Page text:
Attempts to find economic opportunities in remote parts of the Territory have a long history. This week marks 90 years since the men of the Mackay expedition from Sydney to Arnhem Land crossed the Roper River on their way to Mount Delight then on to Oenpelli. The small group were looking for potential pastoral land, timber and gold. As was often the case, they had help from Aboriginal people they met along the way, including from two men called George and Buddy, pictured here catching fish for the party. The expedition lasted about three months, and while they decided the economic prospects were meagre, one of the group, Herbert Basedow created a valuable photographic record of the trip, and another, Walter Sully, produced a film called Mysterious Arnhem Land” which was screened around the world that same year.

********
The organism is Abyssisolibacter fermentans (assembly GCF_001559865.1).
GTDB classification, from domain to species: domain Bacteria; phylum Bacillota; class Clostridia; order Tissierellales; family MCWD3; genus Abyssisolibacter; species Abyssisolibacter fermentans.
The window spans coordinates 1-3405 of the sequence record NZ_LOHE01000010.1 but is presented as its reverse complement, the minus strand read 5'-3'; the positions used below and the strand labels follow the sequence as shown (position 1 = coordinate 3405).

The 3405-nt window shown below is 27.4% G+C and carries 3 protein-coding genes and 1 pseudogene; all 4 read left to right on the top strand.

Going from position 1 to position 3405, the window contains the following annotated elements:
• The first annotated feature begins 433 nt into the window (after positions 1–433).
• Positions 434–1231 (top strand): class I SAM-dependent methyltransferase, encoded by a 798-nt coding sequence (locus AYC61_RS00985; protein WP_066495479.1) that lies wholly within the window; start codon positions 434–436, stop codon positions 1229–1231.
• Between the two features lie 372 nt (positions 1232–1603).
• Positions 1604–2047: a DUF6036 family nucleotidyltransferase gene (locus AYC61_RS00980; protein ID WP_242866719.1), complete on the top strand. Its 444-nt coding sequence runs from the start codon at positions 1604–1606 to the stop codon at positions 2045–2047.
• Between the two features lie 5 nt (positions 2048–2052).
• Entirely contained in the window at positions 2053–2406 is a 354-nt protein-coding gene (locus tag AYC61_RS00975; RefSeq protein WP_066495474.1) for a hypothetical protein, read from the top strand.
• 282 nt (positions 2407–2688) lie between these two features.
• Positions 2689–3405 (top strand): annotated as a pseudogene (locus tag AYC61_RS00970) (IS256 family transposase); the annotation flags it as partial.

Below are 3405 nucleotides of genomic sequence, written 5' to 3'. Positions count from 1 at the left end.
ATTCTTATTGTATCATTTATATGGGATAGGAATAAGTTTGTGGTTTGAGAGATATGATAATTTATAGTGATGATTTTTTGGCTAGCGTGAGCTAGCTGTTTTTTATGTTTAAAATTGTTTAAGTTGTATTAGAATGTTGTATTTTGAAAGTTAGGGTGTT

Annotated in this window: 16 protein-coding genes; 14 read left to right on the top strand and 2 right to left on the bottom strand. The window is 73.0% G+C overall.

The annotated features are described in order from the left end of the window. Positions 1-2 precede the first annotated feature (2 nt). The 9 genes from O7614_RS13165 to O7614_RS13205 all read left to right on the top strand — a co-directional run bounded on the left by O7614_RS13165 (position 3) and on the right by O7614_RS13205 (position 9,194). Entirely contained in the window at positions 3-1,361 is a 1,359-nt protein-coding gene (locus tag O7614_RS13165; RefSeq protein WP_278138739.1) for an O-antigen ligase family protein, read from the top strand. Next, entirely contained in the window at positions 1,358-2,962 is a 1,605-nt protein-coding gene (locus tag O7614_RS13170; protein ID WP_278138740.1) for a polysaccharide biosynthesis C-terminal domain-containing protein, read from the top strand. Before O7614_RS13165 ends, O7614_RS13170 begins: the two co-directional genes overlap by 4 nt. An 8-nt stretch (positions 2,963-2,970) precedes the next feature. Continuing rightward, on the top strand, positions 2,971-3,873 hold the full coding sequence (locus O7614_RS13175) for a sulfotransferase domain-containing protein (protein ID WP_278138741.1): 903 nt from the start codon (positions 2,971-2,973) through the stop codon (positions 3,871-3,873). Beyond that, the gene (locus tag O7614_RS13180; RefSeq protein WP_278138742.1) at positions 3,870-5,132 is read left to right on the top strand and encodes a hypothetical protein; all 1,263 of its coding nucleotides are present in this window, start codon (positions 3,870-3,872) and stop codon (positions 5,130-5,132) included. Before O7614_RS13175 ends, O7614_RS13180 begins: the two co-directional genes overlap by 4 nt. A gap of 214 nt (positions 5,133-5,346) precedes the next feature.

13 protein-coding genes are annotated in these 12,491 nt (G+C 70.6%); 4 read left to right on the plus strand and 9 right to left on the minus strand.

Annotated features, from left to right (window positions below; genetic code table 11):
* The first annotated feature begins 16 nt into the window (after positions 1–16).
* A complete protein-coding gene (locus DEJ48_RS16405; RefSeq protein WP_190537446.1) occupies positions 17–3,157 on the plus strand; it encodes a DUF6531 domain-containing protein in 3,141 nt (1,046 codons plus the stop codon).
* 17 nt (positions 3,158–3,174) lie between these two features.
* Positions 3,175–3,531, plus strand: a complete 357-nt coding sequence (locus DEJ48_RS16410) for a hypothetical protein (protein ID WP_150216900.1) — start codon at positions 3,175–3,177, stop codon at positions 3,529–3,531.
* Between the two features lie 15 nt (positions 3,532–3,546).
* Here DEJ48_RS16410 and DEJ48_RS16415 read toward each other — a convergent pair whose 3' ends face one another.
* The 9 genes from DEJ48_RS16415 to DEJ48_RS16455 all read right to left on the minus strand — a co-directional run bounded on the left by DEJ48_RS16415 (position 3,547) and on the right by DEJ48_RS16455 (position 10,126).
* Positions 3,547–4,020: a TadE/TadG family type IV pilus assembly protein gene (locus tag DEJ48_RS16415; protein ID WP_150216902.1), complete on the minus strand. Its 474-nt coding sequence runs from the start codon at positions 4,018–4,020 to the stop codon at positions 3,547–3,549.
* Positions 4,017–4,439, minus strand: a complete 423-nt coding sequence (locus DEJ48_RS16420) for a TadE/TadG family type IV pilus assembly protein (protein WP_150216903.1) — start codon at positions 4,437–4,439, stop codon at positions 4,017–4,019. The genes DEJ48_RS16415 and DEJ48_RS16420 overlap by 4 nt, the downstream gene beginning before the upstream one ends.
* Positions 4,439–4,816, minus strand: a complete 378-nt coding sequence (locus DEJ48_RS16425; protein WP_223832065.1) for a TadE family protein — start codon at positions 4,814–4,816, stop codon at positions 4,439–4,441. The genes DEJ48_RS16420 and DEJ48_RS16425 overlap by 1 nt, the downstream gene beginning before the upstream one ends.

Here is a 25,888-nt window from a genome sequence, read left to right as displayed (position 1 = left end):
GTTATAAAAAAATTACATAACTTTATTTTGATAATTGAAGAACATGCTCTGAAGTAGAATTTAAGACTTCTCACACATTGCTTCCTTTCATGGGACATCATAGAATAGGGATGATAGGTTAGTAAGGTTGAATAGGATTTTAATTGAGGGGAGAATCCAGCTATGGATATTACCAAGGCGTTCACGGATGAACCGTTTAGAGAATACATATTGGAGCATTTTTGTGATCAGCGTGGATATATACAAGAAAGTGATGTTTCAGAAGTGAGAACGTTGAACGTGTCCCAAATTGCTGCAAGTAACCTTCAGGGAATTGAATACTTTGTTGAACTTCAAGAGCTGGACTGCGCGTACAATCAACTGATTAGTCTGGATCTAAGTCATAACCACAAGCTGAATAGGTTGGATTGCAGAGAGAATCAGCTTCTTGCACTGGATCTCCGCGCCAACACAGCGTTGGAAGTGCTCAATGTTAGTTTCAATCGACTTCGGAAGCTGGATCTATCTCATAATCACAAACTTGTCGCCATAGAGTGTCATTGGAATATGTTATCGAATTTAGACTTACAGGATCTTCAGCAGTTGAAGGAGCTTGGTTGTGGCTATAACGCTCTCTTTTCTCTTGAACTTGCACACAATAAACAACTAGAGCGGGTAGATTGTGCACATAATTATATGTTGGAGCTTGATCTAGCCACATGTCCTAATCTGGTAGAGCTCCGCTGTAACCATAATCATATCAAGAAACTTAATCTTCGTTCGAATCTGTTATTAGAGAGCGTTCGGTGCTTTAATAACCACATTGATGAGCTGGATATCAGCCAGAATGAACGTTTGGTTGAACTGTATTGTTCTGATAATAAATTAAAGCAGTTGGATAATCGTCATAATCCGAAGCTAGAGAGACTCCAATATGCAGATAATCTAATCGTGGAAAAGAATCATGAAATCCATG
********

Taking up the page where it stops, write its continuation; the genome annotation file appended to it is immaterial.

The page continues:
Picture: Herbert Basedow, National Museum Australia


Published: 6 May 2018

Forgotten Territory was a weekly photo column of historic images in the Northern Territory News which I curated from 2016 until 2019 supported by the collections of the Northern Territory Library and other cultural institutions around Australia, as well as local history Facebook groups. 

Click on the images to read the story behind the image.

Warning: May contain images of people who have died.

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These works were made on Arrernte, Larrakia, Gaddigal and Lenape land that was never ceded